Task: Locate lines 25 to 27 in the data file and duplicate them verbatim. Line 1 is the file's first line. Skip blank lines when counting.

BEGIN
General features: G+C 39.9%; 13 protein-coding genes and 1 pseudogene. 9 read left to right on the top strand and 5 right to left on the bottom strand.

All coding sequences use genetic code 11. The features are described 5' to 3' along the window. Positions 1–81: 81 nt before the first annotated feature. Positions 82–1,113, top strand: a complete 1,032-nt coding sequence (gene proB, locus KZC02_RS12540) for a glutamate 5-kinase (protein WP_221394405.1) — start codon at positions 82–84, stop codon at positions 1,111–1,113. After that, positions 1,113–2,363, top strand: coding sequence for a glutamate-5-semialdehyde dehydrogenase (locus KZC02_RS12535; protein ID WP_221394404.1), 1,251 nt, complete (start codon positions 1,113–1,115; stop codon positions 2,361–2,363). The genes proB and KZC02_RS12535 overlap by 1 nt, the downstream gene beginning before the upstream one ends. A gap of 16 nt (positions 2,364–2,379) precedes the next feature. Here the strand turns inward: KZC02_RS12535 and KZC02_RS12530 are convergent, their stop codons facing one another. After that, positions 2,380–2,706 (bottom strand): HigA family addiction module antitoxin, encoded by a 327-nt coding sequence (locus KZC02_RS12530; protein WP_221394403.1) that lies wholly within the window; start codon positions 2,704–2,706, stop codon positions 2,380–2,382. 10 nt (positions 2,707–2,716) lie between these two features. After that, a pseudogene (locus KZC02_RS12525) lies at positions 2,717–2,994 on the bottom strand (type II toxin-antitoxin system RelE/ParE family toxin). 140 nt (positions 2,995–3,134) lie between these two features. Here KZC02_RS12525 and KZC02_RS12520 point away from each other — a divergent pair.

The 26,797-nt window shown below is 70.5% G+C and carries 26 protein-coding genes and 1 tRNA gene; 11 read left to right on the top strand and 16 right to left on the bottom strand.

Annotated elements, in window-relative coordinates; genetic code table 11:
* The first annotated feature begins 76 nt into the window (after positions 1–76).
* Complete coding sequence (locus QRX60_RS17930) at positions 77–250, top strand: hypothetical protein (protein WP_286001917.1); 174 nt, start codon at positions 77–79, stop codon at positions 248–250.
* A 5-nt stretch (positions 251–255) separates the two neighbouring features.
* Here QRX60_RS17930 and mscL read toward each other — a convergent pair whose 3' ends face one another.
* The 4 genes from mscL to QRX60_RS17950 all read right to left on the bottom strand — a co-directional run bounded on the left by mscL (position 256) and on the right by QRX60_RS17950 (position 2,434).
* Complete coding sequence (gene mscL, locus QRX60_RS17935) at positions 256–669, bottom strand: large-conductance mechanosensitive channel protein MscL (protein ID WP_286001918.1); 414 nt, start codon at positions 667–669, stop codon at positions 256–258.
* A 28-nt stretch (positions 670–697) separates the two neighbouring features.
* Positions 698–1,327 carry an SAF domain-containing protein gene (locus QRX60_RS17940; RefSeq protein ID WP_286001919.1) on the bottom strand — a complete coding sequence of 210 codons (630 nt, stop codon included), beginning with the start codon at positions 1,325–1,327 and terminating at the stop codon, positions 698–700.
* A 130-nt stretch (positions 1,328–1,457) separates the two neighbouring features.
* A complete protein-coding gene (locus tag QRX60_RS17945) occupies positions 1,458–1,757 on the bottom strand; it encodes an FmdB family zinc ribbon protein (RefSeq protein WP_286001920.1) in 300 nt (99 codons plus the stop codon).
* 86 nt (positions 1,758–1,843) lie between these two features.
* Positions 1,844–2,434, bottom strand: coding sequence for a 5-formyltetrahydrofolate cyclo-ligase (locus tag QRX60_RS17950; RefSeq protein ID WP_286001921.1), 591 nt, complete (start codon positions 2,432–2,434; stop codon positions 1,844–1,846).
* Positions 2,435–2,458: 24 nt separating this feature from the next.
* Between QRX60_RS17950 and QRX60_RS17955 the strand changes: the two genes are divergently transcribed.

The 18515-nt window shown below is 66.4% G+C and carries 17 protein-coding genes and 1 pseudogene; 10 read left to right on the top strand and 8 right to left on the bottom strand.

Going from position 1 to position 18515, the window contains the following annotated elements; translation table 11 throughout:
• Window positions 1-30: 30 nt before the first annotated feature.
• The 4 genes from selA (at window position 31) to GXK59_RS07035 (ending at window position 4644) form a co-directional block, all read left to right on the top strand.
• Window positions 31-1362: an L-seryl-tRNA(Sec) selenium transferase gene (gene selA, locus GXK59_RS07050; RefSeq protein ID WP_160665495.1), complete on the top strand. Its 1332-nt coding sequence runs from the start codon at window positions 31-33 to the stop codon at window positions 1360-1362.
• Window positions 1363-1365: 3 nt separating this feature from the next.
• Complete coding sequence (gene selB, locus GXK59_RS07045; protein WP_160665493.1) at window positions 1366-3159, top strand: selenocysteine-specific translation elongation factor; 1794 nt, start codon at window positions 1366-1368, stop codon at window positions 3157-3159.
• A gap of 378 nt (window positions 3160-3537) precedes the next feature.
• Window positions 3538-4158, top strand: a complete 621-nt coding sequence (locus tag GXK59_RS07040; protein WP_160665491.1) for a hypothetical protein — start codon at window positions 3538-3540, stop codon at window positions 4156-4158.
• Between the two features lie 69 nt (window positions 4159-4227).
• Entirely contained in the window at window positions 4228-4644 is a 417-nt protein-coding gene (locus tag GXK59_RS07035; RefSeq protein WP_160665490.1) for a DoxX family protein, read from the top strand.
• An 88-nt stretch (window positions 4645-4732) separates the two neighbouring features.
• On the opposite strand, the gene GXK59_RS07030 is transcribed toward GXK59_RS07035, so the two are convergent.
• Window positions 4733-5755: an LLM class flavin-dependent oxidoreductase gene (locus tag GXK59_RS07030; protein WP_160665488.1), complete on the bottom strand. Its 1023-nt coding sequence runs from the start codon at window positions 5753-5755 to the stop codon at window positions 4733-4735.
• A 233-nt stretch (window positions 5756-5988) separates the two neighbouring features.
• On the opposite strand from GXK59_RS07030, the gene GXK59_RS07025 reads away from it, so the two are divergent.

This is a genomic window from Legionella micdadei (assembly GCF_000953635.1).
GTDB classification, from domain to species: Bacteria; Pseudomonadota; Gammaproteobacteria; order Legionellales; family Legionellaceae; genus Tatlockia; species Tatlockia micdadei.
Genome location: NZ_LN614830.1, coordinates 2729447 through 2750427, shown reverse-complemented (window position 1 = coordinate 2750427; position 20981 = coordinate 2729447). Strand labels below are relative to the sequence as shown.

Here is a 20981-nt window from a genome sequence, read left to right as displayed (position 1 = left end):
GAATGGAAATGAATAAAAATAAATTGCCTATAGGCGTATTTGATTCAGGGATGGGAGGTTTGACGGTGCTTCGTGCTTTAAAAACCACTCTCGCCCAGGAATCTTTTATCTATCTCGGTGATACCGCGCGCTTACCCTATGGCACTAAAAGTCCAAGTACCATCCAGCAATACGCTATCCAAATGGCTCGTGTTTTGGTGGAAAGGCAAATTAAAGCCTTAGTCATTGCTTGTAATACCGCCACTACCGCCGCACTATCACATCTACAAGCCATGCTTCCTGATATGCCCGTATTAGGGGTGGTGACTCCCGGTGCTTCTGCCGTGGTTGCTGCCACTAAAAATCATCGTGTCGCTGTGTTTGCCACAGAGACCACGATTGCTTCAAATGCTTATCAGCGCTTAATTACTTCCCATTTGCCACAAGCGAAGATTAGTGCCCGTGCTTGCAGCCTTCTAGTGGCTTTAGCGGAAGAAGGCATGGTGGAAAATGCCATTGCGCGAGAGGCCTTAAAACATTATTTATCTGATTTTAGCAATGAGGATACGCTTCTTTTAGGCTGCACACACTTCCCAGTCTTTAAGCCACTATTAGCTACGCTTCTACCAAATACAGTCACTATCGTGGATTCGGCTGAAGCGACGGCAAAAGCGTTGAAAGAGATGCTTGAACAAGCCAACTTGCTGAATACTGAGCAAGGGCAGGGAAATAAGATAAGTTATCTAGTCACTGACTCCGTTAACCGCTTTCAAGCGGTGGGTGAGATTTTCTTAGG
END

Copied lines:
• Complete coding sequence (gene selB, locus GXK59_RS07045; protein WP_160665493.1) at window positions 1366-3159, top strand: selenocysteine-specific translation elongation factor; 1794 nt, start codon at window positions 1366-1368, stop codon at window positions 3157-3159.
• A gap of 378 nt (window positions 3160-3537) precedes the next feature.
• Window positions 3538-4158, top strand: a complete 621-nt coding sequence (locus tag GXK59_RS07040; protein WP_160665491.1) for a hypothetical protein — start codon at window positions 3538-3540, stop codon at window positions 4156-4158.